Runaway

Some years ago in the early 1990s I worked at Friends House and was responsible for, among other things, the daytime reception. One morning as I was sitting out there talking to a colleague we had an early visitor. It transpired he was a soldier in the NATO force sent to the Sudan to work in the refugee camps – there was another one of Africa’s terrible disasters going on and yet more people were starving to death while governments quibbled in futile fashion.

He was very anxious because he was convinced that Mossad were trying to catch him and kill him for desertion, but he had been unable to cope with the camps any more and had run away. He had heard that we would help conscientious objectors. Over a number of days he had made his way back to London and by the time he reached us he was at the end of his physical and mental reserves, not having eaten for some days, and having slept rough as he travelled. As he was very distressed and frightened, and also causing a bit of a stir, I took him upstairs to a quieter room where he could feel safer. My colleague took over reception and called various people to let them know what was happening.

Meanwhile I sat with the poor man and listened to his story. He had joined the army because in his village in Lancashire there was no work due to the closure of the mines, and boys leaving school at 16 with few if any qualifications had very limited options. He had joined the medical team as he didn’t want to carry a gun, and worked as a stretcher bearer and general help. He had experienced some very traumatic events in the refugee camps as starving people swarmed in from the countryside carrying their dead and dying children, desperate to save them, but too often arriving too late.

As we waited for more support he became increasingly agitated and afraid that someone had in fact called the army to tell them where he was. His obsession with Mossad meant that he was literally in fear for his life. At one point he grabbed hold of me and threatened me with a knife he was carrying. It was a strange sensation, to feel so helpless, and yet to be the one who was calm and unafraid. At the time I knew I couldn’t win any physical fight, even had I wanted to try. I also knew that he was very frightened and didn’t really want to hurt me. As I didn’t want him to hurt me either this gave us some common ground, and I persuaded him to calm down and let me sit back in a chair. As he recovered his equilibrium he was extremely apologetic and later gave ne his knife to keep safe until it was time for him to go.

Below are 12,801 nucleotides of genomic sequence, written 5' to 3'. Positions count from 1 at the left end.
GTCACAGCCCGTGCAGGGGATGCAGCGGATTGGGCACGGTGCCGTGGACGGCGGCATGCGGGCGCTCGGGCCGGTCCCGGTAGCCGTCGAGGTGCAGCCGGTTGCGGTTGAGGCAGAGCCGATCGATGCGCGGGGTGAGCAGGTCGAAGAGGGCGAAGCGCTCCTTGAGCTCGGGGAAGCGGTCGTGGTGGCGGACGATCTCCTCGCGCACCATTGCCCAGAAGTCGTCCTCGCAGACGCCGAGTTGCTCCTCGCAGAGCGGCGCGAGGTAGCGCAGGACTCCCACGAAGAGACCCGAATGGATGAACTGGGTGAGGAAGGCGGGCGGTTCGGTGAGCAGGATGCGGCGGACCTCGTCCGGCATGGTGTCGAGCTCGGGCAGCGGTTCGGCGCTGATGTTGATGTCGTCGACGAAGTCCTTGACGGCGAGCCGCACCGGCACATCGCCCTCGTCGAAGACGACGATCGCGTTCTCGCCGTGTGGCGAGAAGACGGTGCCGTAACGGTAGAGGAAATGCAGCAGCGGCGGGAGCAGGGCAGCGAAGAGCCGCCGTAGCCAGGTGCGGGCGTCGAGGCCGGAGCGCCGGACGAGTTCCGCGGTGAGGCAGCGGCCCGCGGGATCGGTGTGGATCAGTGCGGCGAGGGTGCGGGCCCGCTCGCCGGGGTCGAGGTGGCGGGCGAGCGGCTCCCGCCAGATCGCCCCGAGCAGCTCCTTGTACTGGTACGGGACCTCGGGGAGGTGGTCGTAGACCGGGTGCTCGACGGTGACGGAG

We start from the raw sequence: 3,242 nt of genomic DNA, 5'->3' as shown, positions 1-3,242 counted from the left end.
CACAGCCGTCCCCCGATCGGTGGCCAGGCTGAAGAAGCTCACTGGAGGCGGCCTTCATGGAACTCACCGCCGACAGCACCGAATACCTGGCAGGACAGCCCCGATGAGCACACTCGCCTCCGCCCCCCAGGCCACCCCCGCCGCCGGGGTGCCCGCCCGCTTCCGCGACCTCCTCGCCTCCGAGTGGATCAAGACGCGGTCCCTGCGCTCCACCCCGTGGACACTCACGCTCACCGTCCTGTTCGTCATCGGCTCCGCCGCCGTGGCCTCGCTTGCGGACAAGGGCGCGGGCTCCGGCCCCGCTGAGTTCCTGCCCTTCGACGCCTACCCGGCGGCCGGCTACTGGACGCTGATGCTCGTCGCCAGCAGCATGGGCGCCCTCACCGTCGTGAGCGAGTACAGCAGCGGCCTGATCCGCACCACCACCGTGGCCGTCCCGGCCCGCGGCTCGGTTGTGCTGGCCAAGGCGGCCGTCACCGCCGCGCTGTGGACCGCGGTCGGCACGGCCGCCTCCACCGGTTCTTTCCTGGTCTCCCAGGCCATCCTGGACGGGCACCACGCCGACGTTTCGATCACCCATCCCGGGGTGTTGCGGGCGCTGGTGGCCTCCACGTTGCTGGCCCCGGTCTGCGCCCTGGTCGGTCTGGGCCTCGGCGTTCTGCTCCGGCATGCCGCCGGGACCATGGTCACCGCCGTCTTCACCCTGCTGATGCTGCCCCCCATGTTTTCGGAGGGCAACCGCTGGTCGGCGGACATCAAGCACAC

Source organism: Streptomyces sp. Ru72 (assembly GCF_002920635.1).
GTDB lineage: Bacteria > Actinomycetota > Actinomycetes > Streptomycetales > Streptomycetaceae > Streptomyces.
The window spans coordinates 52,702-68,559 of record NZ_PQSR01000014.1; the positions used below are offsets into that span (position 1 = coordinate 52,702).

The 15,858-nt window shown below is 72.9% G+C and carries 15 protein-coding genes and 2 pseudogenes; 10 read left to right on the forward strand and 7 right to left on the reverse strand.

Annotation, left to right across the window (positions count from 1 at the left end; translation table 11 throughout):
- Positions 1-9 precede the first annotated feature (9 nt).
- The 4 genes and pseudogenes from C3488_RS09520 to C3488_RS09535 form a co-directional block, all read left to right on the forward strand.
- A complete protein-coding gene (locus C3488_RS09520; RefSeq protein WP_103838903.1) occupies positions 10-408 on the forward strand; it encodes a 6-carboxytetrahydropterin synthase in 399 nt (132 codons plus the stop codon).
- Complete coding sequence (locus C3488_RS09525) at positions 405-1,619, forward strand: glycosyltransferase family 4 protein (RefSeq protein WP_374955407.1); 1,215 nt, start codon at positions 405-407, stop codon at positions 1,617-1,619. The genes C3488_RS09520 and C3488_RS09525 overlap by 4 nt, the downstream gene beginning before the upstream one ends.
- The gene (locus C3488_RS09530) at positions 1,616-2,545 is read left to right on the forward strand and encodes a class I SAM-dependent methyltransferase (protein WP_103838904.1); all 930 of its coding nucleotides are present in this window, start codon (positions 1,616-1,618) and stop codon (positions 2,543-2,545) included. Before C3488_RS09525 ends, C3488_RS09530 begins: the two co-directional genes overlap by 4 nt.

Eventually another colleague arrived. She was a trained facilitator who got the full story from him and was able to give him some advice about what to do. She also found enough cash for him to get a coach to Manchester so he could go home to his family. I gave him his knife back and he went on his way, leaving us his blue beret as a thank you gift.

Some months later he turned up in reception again to tell us that he had gone home and later made contact with the army, which had sorted out his discharge. He had come back to thank us for helping him and to let us know all was well.

It was a deeply moving experience. When I tell the story to others they are often shocked by it, but strangely I didn’t feel particularly unsafe at the time. I was in God’s hands, as was he, and we found courage together.

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